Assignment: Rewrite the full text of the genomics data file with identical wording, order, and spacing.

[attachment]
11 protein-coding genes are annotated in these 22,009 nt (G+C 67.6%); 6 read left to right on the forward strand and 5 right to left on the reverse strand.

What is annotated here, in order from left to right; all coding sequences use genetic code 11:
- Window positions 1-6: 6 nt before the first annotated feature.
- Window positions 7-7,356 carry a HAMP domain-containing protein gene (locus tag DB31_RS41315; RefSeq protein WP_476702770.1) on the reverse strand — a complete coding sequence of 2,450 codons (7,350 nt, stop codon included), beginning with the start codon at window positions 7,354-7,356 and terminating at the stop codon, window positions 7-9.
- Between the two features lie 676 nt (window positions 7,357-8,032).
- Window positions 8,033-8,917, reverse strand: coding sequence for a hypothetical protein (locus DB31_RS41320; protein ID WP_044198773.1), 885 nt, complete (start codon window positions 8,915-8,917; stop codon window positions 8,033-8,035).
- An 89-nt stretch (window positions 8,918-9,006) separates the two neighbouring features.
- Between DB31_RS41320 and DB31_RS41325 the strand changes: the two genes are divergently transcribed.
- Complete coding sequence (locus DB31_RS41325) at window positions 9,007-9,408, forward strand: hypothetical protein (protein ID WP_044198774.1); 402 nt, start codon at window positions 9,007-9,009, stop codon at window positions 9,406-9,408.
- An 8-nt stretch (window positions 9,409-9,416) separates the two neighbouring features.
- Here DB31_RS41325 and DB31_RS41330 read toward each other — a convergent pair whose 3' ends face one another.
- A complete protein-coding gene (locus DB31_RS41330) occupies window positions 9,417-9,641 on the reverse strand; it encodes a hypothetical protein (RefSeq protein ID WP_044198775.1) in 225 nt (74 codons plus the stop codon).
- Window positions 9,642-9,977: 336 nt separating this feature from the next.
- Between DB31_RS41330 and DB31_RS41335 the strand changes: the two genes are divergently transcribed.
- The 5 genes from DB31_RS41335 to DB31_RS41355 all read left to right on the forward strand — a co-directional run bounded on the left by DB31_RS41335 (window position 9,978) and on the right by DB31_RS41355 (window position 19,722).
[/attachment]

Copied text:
11 protein-coding genes are annotated in these 22,009 nt (G+C 67.6%); 6 read left to right on the forward strand and 5 right to left on the reverse strand.

What is annotated here, in order from left to right; all coding sequences use genetic code 11:
- Window positions 1-6: 6 nt before the first annotated feature.
- Window positions 7-7,356 carry a HAMP domain-containing protein gene (locus tag DB31_RS41315; RefSeq protein WP_476702770.1) on the reverse strand — a complete coding sequence of 2,450 codons (7,350 nt, stop codon included), beginning with the start codon at window positions 7,354-7,356 and terminating at the stop codon, window positions 7-9.
- Between the two features lie 676 nt (window positions 7,357-8,032).
- Window positions 8,033-8,917, reverse strand: coding sequence for a hypothetical protein (locus DB31_RS41320; protein ID WP_044198773.1), 885 nt, complete (start codon window positions 8,915-8,917; stop codon window positions 8,033-8,035).
- An 89-nt stretch (window positions 8,918-9,006) separates the two neighbouring features.
- Between DB31_RS41320 and DB31_RS41325 the strand changes: the two genes are divergently transcribed.
- Complete coding sequence (locus DB31_RS41325) at window positions 9,007-9,408, forward strand: hypothetical protein (protein ID WP_044198774.1); 402 nt, start codon at window positions 9,007-9,009, stop codon at window positions 9,406-9,408.
- An 8-nt stretch (window positions 9,409-9,416) separates the two neighbouring features.
- Here DB31_RS41325 and DB31_RS41330 read toward each other — a convergent pair whose 3' ends face one another.
- A complete protein-coding gene (locus DB31_RS41330) occupies window positions 9,417-9,641 on the reverse strand; it encodes a hypothetical protein (RefSeq protein ID WP_044198775.1) in 225 nt (74 codons plus the stop codon).
- Window positions 9,642-9,977: 336 nt separating this feature from the next.
- Between DB31_RS41330 and DB31_RS41335 the strand changes: the two genes are divergently transcribed.
- The 5 genes from DB31_RS41335 to DB31_RS41355 all read left to right on the forward strand — a co-directional run bounded on the left by DB31_RS41335 (window position 9,978) and on the right by DB31_RS41355 (window position 19,722).